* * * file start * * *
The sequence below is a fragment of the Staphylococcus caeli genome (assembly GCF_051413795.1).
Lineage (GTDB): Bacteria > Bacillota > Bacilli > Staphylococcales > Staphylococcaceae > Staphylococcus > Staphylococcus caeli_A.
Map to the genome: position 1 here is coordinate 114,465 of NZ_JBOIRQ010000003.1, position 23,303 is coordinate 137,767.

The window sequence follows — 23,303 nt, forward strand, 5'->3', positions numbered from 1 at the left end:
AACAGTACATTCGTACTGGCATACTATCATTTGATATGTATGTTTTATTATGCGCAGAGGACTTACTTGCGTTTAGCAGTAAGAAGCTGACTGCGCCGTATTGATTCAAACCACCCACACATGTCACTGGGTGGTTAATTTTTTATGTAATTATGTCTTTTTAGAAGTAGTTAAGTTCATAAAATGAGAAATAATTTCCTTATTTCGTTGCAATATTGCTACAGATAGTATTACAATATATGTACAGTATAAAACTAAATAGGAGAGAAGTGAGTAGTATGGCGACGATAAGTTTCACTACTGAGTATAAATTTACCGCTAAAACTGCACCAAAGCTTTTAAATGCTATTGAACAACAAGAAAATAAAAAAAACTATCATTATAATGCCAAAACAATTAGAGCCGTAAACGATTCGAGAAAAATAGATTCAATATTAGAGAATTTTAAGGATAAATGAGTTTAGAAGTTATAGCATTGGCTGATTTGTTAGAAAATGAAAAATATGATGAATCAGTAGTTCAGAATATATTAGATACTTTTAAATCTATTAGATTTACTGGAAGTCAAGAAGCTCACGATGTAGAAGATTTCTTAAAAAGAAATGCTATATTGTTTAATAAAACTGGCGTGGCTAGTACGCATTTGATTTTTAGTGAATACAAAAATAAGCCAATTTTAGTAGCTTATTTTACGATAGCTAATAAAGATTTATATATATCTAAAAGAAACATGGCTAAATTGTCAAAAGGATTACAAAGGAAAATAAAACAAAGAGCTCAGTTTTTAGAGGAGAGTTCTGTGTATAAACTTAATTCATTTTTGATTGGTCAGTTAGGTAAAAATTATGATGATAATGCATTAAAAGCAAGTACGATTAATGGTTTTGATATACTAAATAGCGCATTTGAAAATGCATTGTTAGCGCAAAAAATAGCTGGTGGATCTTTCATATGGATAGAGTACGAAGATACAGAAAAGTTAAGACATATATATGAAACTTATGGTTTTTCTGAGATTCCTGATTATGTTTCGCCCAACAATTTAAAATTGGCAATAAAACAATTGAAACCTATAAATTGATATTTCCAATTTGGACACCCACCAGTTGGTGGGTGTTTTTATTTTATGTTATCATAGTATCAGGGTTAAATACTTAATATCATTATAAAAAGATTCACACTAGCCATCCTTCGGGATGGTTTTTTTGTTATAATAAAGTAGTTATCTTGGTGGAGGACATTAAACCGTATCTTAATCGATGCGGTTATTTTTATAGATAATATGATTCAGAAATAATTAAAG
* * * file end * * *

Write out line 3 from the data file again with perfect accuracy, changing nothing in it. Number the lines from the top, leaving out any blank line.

Map to the genome: position 1 here is coordinate 114,465 of NZ_JBOIRQ010000003.1, position 23,303 is coordinate 137,767.